Dipstick Milky

Note the oil colour - milky white/grey - indicating that there is water in the oil. The oil should be changed immediately and the cause determined.


Oil Changes the right way – step-by-step:

1) Ensure that there is oil in the engine, and that it is not a danger to run the engine to operating temperature in its current state.

2) Check the engine manual, or with an engine dealer to determine the correct oil grade, and oil filter for the engine (don’t trust that the oil filter currently on the engine is the right one!), and the correct amount of oil

3) Start the engine and run it to operating temperature – this warms the oil and allows it to run smoothly – and will allow you to extract it easily.

4) Unlike in a car, most marine engines don’t have a drain plug that is accessable to allow the oil to drain. Instead, oil must be pumped from the engine, using an extractor with a tube inserted into the dipstick tube. The extractor handle is pumped, building pressure, and sucking the oil up the dipstick tube into the extractor. Check the level in the extractor to ensure that the proper amount has been drained before finishing this step (ie if the engine is designed to hold 7L of oil, but you’ve only extracted 4, there is likely still oil inside).

5) Once all the oil has been removed, the oil filter can be removed and replaced. Most are spin-on type (to loosen, turn the filter to the left. To tighten, turn it to the right). You will likely need an oil filter wrench, as the continual heating and cooling of the filter can cause it to seize tightly to the engine. There are many mounting configurations – some are top-up, some are top-down, others are mounted to the side: All are equally messy. You may want to wear latex gloves, and wrap the end of the filter in paper towels – it’s also a good idea to wedge a container below the filter as it is removed, so that you don’t make a mess in your bilge.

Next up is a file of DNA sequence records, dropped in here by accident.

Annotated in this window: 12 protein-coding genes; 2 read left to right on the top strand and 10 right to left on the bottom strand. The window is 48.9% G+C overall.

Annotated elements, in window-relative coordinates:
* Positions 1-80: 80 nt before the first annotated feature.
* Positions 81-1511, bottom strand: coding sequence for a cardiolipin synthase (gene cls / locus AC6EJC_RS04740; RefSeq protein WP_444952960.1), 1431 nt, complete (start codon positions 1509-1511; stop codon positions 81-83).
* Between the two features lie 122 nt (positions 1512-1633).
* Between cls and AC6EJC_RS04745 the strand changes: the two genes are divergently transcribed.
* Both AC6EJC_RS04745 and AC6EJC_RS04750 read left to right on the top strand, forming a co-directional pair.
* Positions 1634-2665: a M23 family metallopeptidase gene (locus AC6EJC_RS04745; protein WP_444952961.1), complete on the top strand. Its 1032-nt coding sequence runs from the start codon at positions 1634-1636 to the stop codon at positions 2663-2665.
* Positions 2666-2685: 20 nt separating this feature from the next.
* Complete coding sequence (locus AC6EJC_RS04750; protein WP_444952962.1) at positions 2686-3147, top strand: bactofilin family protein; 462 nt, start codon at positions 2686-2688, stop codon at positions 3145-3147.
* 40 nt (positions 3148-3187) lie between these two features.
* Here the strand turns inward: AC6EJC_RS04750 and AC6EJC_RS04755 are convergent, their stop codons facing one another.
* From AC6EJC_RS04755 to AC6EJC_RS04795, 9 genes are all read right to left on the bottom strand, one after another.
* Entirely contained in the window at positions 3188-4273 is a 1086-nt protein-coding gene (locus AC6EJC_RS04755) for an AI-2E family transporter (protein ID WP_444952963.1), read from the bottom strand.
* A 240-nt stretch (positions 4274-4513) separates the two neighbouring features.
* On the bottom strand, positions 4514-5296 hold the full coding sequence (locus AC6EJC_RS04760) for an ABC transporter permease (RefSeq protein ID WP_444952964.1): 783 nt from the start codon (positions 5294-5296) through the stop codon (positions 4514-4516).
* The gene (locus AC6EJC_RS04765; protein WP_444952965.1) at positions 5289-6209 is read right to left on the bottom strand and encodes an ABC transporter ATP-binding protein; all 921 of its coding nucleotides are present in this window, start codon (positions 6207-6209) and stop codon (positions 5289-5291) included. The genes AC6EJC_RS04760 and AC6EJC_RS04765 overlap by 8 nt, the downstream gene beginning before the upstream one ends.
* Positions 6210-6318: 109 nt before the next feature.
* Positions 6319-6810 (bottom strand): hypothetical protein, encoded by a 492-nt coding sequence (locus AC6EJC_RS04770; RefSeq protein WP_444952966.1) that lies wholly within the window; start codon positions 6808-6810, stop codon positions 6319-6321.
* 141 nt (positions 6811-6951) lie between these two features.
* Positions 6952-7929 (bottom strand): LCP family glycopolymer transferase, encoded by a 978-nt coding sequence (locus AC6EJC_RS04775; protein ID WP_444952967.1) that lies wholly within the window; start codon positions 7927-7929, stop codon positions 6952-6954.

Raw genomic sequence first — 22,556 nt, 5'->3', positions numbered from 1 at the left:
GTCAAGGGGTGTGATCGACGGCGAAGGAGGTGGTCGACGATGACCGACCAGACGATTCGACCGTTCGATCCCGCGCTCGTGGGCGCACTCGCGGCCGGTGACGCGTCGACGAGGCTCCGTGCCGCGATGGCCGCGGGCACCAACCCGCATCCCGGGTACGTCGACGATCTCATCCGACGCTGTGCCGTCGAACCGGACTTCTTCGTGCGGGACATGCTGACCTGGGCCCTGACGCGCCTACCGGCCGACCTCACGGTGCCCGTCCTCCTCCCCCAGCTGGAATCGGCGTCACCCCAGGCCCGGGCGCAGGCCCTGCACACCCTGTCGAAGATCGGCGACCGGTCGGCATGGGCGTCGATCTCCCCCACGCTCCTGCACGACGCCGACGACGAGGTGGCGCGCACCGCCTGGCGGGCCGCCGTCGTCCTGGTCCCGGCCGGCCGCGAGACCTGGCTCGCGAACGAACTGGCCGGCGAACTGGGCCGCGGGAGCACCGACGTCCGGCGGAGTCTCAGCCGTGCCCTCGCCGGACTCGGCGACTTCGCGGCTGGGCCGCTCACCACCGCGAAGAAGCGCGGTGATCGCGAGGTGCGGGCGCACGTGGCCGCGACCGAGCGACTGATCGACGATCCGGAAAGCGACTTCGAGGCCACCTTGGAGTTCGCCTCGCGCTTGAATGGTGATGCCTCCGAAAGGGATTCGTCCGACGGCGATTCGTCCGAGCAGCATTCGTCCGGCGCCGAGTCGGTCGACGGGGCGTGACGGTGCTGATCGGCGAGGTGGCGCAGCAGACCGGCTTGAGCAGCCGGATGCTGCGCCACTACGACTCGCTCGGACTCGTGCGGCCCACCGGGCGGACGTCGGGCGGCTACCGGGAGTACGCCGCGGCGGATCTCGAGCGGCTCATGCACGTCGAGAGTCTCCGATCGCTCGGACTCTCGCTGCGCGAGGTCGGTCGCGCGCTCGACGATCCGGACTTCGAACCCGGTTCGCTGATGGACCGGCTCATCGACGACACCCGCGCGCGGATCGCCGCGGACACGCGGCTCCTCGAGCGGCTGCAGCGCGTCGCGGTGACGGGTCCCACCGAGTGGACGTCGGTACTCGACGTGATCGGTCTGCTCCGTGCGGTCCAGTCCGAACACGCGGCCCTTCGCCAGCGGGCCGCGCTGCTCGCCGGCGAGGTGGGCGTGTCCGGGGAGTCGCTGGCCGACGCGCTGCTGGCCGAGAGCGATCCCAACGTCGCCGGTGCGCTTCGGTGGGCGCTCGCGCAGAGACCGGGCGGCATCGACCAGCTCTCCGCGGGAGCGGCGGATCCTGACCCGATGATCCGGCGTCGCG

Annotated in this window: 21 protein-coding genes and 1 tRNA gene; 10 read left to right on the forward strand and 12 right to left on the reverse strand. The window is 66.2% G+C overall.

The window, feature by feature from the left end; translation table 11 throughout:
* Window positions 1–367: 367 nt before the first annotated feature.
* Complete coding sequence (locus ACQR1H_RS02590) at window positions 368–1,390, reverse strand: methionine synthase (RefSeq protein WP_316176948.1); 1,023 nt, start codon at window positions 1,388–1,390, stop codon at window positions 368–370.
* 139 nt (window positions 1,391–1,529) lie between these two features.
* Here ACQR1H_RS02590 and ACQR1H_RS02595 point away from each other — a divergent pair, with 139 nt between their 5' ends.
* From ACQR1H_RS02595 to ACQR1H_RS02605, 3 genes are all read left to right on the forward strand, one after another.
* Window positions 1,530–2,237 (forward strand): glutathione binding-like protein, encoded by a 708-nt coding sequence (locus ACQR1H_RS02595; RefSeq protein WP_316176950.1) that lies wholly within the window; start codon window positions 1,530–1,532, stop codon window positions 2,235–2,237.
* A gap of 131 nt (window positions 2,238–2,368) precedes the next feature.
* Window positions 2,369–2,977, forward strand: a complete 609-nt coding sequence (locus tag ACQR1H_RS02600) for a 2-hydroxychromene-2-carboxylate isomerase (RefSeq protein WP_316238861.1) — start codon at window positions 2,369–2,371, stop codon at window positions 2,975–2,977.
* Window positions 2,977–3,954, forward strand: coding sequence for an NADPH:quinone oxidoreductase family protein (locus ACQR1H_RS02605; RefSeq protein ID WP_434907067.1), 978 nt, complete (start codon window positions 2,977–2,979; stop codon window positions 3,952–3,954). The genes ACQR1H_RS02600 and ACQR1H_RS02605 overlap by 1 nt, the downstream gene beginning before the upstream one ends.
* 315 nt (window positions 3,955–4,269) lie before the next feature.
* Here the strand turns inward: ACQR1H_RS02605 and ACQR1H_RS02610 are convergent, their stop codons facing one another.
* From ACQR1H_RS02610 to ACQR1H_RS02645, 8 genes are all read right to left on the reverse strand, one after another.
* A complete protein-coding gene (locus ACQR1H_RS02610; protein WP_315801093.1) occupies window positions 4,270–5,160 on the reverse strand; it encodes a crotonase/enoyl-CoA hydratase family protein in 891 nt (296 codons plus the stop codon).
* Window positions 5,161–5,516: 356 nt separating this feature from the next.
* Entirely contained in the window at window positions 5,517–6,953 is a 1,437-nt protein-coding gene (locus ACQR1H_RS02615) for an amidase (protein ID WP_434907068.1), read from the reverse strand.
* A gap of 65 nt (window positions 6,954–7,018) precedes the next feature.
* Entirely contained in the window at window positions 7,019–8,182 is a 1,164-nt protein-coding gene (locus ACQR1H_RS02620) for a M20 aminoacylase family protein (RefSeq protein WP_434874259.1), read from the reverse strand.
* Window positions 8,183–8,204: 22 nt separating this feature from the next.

6) Open the fresh oil container and using a finger, smear some fresh oil on the rubber gasket of the new filter – this will aid in keeping a seal, and in removal next time.

7) Spin on the new filter, and hand-tighten it (don’t overtighten, as the filter can be damaged, and will be difficult to remove the next time!)

8) Open the fill cap, and using a funnel, pour fresh oil into the engine. I tend to stop every 2L or so and check the level using the dipstick – this ensures that the engine isn’t overfilled – and allows the new oil to settle. Continue filling until the oil level is close to the full marks on the oil level dipstick.